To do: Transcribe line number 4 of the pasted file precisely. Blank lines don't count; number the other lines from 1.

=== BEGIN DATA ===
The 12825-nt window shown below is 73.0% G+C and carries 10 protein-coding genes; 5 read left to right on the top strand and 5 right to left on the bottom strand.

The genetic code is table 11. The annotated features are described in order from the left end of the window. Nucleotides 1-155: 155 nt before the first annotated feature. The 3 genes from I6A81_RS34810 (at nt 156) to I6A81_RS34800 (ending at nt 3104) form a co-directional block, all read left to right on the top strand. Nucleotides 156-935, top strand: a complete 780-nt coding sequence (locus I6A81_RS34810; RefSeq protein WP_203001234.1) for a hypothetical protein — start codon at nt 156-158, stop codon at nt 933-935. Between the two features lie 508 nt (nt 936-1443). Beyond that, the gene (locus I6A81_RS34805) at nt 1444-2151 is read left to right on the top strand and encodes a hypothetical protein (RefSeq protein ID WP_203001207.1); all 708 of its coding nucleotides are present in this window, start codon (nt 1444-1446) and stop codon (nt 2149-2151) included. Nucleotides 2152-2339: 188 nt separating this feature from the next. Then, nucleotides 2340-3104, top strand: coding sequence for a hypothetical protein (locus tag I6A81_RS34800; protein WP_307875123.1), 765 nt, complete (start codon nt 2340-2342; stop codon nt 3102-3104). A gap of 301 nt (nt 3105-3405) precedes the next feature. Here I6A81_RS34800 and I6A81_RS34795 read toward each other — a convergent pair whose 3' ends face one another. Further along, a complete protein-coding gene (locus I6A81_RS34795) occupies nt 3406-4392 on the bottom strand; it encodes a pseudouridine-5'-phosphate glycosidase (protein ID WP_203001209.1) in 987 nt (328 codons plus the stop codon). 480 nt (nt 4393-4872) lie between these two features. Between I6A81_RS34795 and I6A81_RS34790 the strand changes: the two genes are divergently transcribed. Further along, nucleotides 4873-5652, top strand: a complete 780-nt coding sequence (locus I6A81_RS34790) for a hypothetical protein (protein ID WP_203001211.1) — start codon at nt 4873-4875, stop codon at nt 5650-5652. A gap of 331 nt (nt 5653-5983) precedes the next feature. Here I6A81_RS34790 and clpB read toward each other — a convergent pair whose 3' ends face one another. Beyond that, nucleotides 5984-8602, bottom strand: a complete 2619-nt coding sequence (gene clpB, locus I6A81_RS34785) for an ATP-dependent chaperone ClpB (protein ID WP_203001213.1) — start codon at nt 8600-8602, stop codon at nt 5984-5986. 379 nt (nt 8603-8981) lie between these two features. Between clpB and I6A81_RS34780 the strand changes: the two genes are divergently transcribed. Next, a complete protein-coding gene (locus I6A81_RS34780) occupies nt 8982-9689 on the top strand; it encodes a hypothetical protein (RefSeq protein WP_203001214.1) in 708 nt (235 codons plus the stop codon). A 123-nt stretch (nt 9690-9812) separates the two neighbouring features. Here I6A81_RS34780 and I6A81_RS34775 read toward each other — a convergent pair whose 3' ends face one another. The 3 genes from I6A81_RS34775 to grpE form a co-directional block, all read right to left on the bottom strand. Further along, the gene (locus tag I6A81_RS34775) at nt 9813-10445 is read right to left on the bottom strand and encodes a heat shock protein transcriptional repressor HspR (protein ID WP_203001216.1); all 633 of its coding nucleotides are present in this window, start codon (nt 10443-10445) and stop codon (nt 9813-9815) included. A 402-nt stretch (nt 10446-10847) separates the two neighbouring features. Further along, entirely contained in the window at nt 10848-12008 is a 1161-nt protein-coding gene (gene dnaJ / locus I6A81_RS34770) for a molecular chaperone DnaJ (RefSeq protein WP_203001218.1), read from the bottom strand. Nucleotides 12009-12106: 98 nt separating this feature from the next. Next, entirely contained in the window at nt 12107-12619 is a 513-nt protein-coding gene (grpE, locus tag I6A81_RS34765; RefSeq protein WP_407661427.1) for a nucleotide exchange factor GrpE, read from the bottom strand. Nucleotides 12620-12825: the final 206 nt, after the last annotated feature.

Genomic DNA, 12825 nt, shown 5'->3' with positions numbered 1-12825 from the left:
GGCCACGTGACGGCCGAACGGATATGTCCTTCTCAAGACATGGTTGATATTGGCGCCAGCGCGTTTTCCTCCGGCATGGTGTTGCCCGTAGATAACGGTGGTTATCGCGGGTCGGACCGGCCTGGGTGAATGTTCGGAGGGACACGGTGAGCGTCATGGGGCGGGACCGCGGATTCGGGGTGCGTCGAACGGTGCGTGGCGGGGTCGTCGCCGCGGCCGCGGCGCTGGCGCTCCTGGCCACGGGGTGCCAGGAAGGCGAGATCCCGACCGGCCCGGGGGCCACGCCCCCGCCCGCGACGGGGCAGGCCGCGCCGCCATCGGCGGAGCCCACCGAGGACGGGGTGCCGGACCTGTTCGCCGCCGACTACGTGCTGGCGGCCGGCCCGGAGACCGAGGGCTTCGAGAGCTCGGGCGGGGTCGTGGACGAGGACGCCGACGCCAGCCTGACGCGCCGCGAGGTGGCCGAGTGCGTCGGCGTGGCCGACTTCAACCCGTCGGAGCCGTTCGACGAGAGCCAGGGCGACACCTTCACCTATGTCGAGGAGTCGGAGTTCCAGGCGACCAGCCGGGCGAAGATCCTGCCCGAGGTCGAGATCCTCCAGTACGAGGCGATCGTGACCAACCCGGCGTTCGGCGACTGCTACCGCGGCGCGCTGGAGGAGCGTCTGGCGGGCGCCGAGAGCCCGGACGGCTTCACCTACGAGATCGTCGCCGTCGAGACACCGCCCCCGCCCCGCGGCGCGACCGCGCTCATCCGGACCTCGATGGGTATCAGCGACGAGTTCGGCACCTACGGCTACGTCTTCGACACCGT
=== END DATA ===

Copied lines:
GGCCACGTGACGGCCGAACGGATATGTCCTTCTCAAGACATGGTTGATATTGGCGCCAGCGCGTTTTCCTCCGGCATGGTGTTGCCCGTAGATAACGGTGGTTATCGCGGGTCGGACCGGCCTGGGTGAATGTTCGGAGGGACACGGTGAGCGTCATGGGGCGGGACCGCGGATTCGGGGTGCGTCGAACGGTGCGTGGCGGGGTCGTCGCCGCGGCCGCGGCGCTGGCGCTCCTGGCCACGGGGTGCCAGGAAGGCGAGATCCCGACCGGCCCGGGGGCCACGCCCCCGCCCGCGACGGGGCAGGCCGCGCCGCCATCGGCGGAGCCCACCGAGGACGGGGTGCCGGACCTGTTCGCCGCCGACTACGTGCTGGCGGCCGGCCCGGAGACCGAGGGCTTCGAGAGCTCGGGCGGGGTCGTGGACGAGGACGCCGACGCCAGCCTGACGCGCCGCGAGGTGGCCGAGTGCGTCGGCGTGGCCGACTTCAACCCGTCGGAGCCGTTCGACGAGAGCCAGGGCGACACCTTCACCTATGTCGAGGAGTCGGAGTTCCAGGCGACCAGCCGGGCGAAGATCCTGCCCGAGGTCGAGATCCTCCAGTACGAGGCGATCGTGACCAACCCGGCGTTCGGCGACTGCTACCGCGGCGCGCTGGAGGAGCGTCTGGCGGGCGCCGAGAGCCCGGACGGCTTCACCTACGAGATCGTCGCCGTCGAGACACCGCCCCCGCCCCGCGGCGCGACCGCGCTCATCCGGACCTCGATGGGTATCAGCGACGAGTTCGGCACCTACGGCTACGTCTTCGACACCGT